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    Quote Originally Posted by kaveh8 View Post
    I would like to write a portable program ,which can use in different type of OS?what's the solution?why ascii values are different in operating systems?
    Sorry, you can't. What you want to do is not native to C++ so the way to do this would have to be specially added to your compiler. And most compilers don't have these options. And those that do (in general) do it their own way since there is no standard for it..
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  3. #3
    spurious conceit MK27's Avatar
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    Quote Originally Posted by kaveh8 View Post
    why ascii values are different in operating systems?
    Because those are not ascii values. ASCII stands for American Standard Code for Information Interchange, it is a standard assigning the 128 possible 7-bit values to characters, including some now mostly obsolete "non-printing" characters. C/C++ uses ascii natively.

    What you are dealing with coming from your keyboard are 7 or 8 bit integer values, that does not mean they have anything to do with ASCII. My street address is number 43, but that does not make it meaningful for me to say I live at +, because ASCII is not used for street addresses.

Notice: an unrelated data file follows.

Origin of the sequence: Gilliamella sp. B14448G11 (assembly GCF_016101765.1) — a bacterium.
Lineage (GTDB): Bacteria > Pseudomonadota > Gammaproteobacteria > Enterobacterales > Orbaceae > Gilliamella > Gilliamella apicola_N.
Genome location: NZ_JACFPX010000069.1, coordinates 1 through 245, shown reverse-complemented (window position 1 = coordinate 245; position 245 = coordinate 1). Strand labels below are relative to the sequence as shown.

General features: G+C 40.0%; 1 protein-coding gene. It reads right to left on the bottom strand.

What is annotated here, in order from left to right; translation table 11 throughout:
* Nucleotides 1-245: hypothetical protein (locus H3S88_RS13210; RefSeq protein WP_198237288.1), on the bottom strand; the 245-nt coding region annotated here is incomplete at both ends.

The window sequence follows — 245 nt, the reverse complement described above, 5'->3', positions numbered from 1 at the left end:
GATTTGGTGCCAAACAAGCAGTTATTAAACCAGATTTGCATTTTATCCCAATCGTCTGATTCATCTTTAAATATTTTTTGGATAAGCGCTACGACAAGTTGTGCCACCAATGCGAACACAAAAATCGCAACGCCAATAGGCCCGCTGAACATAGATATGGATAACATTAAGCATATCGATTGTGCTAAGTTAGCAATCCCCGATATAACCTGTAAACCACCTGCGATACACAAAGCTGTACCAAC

So, it is not that Windows and Ubuntu use some different form of ascii to represent the extended keyboard. They do not use ascii at all, because the extended keyboard is not part of ascii. The ASCII standard is complete, and has no room for them: there are only 128 possible 7-bit numbers, and ASCII uses singular 7-bit values.

    But as you observe, the sequences of numbers used to represent the extended keyboard do follow a pattern. Linux uses a standard called ANSI escape sequences (ANSI stands for the American National Standards Institute):

    https://secure.wikimedia.org/wikiped...SI_escape_code

    If you skip down to "Windows and DOS" in that article, you can find out what happened there. Basically, there is no portable standard because Microsoft decided to give up ANSI. C/C++ does not natively support it either. ASCII was already finalized before C was developed, ANSI was not; As WaltP says, C/C++ has no standard to represent the extended keyboard.
    Last edited by MK27; 05-08-2011 at 02:00 AM.
    C programming resources:
    GNU C Function and Macro Index -- glibc reference manual
    The C Book -- nice online learner guide
    Current ISO draft standard
    CCAN -- new CPAN like open source library repository
    3 (different) GNU debugger tutorials: #1 -- #2 -- #3
    cpwiki -- our wiki on sourceforge

  4. #4
    Registered User manasij7479's Avatar
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    Would ncurses be able to do this?
    Manasij Mukherjee | gcc-4.8.2 @Arch Linux
    Slow and Steady wins the race... if and only if :
    1.None of the other participants are fast and steady.
    2.The fast and unsteady suddenly falls asleep while running !